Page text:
The next rule that needs to be debunked is that Republican candidates must pass a litmus test on cultural issues, especially abortion. This was true in 1988, 1996 and 2000, when religious conservatives were a newly energized political force and one stirred to action by Bill Clinton's misconduct.
But Sept. 11 changed a lot of things, including this old rule. A pro-choice stand on abortion didn't prevent Rudy Giuliani from leading Republican polls until November 2007, when his appointee as police commissioner Bernard Kerik was indicted. And going to all 99 counties swearing he was a right-to-lifer didn't save Mitt Romney in the majority-religious conservative Iowa caucuses in January 2008.
The financial crisis and protracted recession have once again changed the focus of Republican voters. Polls have showed that tea party activists, who number in the hundreds of thousands, tend to be cultural conservatives, but they moved into politics to oppose the stimulus package and Obamacare, not abortion and same-sex marriage.
The third rule that may not be applicable this time is that you have to start early to win. Tell that to Bill Clinton, who announced his candidacy in October 1991, just four months before the Iowa caucuses. Many potential and putative Republican candidates this time seem to be biding their time. You may be able to ramp up a campaign pretty quickly in the Facebook era.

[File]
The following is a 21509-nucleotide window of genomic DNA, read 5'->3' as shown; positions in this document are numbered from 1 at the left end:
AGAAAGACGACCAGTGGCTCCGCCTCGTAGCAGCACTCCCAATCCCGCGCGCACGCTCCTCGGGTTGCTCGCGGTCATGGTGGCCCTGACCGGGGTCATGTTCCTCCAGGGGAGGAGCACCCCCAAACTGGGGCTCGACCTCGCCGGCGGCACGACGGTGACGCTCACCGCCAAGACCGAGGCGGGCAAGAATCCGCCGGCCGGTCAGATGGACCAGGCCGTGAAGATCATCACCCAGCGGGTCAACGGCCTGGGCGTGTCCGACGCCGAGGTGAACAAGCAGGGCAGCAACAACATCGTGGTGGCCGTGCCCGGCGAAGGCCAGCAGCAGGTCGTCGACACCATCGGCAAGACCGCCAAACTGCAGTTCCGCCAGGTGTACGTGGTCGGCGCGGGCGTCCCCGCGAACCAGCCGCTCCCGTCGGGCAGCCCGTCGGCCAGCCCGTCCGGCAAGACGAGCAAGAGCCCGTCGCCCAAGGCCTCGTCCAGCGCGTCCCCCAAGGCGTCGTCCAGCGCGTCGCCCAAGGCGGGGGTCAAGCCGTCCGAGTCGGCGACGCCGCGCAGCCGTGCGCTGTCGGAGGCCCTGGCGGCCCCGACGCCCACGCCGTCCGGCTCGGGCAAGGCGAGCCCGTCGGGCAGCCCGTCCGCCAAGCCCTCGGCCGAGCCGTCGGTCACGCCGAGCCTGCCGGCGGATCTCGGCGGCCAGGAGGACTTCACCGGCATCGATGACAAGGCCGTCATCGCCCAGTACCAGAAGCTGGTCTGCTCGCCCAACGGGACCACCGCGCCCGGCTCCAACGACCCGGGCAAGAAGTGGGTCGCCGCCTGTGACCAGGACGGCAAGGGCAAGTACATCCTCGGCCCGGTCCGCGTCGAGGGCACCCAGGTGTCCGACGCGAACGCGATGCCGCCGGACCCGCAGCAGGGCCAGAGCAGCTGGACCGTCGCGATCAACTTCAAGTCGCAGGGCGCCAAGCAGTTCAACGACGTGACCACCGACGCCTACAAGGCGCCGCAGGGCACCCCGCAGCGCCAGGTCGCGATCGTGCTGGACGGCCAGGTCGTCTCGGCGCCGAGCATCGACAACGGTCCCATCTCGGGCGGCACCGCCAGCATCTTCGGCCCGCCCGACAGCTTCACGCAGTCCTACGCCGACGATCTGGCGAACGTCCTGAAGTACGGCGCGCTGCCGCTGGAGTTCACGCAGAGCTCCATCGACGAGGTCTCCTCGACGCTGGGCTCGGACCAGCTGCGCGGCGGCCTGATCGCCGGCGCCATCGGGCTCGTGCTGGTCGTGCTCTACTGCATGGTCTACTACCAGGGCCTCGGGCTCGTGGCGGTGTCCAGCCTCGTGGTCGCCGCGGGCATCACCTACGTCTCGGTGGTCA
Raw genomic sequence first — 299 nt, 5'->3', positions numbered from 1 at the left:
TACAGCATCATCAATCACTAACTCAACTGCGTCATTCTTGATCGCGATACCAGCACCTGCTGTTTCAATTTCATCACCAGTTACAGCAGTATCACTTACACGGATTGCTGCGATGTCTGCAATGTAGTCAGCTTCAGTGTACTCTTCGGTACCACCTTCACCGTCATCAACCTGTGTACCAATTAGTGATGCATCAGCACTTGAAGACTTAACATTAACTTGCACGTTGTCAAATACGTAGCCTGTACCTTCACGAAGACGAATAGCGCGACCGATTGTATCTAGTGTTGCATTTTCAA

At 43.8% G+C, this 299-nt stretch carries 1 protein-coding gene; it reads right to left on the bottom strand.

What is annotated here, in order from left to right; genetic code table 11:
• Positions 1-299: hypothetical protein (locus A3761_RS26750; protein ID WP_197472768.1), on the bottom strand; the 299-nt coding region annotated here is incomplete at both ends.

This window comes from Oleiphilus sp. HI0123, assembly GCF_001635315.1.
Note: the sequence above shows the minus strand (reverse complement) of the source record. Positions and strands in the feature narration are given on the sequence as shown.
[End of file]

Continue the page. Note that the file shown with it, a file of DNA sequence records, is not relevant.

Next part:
The presidential nominating process is a zero-sum game in which all but one of the competitors must lose. In looking over the possible field of candidates, it's not hard to come up with a reason why each of them cannot possibly win. But it is also a feature of zero-sum games that one player must win. But it's too early to say who yet.
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